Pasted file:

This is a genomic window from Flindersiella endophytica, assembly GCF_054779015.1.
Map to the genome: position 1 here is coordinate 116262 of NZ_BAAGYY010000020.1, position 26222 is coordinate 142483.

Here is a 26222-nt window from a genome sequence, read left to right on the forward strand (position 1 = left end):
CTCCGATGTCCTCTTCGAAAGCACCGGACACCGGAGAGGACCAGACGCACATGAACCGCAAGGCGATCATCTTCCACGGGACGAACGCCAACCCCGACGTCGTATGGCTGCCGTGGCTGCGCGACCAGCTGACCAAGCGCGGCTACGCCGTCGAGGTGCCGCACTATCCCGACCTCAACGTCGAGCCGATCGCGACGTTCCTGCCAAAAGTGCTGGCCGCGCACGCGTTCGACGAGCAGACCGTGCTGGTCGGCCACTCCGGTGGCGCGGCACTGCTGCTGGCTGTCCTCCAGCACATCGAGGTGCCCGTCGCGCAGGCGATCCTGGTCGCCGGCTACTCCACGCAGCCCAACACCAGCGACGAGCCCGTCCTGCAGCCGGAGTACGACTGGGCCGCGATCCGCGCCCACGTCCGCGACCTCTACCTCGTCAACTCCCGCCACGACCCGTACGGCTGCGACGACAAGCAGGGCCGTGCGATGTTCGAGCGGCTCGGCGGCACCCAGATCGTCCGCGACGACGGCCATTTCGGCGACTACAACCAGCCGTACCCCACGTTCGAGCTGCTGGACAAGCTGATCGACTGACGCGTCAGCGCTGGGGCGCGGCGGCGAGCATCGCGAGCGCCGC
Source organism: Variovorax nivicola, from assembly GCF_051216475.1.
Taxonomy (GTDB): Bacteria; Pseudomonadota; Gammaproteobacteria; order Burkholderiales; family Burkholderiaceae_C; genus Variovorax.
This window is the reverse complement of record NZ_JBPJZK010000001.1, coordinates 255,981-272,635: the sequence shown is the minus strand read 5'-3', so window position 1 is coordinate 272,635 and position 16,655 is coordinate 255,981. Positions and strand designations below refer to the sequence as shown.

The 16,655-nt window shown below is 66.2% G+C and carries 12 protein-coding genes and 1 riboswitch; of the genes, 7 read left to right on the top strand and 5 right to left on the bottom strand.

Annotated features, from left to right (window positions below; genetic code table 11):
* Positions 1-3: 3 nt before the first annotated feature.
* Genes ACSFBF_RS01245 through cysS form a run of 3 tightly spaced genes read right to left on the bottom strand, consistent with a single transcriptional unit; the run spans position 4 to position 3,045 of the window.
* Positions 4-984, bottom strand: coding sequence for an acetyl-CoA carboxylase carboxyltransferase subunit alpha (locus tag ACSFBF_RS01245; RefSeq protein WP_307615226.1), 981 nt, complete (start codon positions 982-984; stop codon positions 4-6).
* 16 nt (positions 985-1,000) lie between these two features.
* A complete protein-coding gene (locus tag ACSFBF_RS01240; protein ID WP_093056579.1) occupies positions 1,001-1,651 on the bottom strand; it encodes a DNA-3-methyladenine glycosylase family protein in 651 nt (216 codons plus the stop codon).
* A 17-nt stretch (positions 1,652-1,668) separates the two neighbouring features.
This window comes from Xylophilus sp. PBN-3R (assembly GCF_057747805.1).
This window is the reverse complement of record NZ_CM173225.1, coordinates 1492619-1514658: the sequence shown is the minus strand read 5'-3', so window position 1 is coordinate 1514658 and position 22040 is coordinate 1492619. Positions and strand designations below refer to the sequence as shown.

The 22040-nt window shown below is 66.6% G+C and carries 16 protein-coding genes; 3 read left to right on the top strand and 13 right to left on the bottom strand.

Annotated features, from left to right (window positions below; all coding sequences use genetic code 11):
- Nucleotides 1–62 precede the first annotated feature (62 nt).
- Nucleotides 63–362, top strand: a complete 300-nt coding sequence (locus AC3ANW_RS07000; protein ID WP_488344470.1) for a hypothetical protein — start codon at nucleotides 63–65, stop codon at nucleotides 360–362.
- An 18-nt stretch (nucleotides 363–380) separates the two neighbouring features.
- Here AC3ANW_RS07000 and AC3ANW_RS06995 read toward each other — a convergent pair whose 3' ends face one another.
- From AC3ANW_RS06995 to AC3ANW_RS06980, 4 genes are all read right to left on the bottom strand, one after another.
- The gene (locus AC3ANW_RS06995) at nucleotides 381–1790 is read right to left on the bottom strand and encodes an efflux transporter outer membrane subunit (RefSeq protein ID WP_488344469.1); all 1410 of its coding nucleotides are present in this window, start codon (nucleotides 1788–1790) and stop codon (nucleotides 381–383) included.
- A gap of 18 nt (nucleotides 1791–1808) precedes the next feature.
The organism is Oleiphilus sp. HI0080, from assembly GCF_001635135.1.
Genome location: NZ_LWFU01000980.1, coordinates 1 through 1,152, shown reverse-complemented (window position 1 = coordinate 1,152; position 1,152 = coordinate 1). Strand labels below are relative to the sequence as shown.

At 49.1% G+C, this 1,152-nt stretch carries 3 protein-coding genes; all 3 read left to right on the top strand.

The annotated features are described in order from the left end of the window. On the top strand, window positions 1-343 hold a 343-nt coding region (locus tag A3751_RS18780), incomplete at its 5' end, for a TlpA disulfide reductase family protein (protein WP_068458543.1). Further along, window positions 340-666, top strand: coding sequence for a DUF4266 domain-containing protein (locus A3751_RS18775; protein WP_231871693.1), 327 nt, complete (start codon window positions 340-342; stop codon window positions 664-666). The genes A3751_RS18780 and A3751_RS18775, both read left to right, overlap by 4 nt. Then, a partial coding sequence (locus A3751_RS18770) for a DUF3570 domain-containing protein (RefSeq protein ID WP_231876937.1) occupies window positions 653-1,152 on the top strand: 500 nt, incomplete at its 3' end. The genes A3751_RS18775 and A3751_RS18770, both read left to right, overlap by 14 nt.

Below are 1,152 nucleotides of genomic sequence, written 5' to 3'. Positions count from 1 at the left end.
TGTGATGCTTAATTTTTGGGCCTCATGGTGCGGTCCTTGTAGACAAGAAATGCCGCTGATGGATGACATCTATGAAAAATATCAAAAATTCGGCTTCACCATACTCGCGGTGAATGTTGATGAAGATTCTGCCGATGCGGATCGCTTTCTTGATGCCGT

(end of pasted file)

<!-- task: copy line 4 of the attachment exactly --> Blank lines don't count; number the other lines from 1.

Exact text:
CTCCGATGTCCTCTTCGAAAGCACCGGACACCGGAGAGGACCAGACGCACATGAACCGCAAGGCGATCATCTTCCACGGGACGAACGCCAACCCCGACGTCGTATGGCTGCCGTGGCTGCGCGACCAGCTGACCAAGCGCGGCTACGCCGTCGAGGTGCCGCACTATCCCGACCTCAACGTCGAGCCGATCGCGACGTTCCTGCCAAAAGTGCTGGCCGCGCACGCGTTCGACGAGCAGACCGTGCTGGTCGGCCACTCCGGTGGCGCGGCACTGCTGCTGGCTGTCCTCCAGCACATCGAGGTGCCCGTCGCGCAGGCGATCCTGGTCGCCGGCTACTCCACGCAGCCCAACACCAGCGACGAGCCCGTCCTGCAGCCGGAGTACGACTGGGCCGCGATCCGCGCCCACGTCCGCGACCTCTACCTCGTCAACTCCCGCCACGACCCGTACGGCTGCGACGACAAGCAGGGCCGTGCGATGTTCGAGCGGCTCGGCGGCACCCAGATCGTCCGCGACGACGGCCATTTCGGCGACTACAACCAGCCGTACCCCACGTTCGAGCTGCTGGACAAGCTGATCGACTGACGCGTCAGCGCTGGGGCGCGGCGGCGAGCATCGCGAGCGCCGC